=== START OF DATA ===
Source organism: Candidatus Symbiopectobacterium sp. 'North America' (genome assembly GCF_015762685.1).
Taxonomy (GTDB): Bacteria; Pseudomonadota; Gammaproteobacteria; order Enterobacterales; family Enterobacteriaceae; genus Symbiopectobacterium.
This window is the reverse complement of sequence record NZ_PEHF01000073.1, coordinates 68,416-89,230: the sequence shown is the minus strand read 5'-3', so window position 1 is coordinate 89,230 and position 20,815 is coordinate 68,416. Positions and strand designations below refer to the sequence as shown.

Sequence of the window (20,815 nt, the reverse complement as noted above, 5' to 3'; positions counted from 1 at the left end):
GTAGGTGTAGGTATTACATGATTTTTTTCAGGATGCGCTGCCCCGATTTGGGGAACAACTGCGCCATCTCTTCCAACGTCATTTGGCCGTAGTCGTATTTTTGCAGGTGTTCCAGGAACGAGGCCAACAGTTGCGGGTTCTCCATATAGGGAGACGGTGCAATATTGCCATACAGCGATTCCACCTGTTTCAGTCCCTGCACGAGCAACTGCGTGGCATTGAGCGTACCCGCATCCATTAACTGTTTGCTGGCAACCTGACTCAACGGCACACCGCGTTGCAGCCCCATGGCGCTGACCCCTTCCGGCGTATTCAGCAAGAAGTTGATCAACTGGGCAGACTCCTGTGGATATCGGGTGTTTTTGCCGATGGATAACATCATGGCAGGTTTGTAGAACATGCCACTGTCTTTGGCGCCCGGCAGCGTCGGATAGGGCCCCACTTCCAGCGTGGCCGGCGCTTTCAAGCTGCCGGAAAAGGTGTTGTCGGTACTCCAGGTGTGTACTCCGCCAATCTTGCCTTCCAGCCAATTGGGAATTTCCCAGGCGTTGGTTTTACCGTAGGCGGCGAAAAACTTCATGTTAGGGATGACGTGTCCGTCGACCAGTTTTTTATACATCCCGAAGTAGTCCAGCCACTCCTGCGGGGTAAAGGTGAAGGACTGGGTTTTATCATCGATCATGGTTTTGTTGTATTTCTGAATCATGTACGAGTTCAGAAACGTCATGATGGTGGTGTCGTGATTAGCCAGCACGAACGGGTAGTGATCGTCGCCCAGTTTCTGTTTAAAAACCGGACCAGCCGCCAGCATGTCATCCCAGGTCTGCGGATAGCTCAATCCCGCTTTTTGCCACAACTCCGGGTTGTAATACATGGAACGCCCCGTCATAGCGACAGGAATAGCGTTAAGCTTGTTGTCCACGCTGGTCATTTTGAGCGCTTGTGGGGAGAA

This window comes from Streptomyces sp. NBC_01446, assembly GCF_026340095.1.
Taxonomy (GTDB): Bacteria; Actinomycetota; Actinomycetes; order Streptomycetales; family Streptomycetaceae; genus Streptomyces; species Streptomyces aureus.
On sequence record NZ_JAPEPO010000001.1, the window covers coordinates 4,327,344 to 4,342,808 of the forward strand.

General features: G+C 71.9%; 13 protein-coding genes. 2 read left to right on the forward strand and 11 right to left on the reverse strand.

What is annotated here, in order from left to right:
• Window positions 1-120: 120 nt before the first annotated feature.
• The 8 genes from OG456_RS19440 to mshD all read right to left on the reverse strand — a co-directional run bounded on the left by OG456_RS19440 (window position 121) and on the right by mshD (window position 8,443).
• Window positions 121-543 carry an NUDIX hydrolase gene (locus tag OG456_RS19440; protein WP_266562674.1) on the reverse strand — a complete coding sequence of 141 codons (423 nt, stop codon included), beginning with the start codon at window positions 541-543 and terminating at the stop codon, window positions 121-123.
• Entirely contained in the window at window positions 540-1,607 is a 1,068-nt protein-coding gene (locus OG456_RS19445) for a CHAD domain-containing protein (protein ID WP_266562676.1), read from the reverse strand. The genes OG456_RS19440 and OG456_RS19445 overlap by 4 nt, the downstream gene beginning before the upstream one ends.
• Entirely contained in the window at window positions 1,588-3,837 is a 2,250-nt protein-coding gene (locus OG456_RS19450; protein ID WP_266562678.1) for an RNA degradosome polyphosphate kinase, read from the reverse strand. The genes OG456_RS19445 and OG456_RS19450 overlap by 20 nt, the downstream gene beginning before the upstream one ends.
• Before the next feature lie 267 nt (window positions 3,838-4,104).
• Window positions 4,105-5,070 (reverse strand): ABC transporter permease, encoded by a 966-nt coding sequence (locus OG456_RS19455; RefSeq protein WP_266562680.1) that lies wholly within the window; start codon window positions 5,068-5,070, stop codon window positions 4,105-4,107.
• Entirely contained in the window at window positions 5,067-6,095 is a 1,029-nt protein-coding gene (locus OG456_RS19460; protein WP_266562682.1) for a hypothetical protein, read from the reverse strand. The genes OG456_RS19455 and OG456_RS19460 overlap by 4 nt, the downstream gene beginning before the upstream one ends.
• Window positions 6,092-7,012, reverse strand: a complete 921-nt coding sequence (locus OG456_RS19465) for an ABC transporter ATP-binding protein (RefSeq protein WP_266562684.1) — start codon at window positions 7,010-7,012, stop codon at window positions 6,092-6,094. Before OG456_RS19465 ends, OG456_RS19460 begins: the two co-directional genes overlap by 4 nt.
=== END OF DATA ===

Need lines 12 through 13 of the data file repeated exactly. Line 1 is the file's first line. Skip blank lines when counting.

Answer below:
• The 8 genes from OG456_RS19440 to mshD all read right to left on the reverse strand — a co-directional run bounded on the left by OG456_RS19440 (window position 121) and on the right by mshD (window position 8,443).
• Window positions 121-543 carry an NUDIX hydrolase gene (locus tag OG456_RS19440; protein WP_266562674.1) on the reverse strand — a complete coding sequence of 141 codons (423 nt, stop codon included), beginning with the start codon at window positions 541-543 and terminating at the stop codon, window positions 121-123.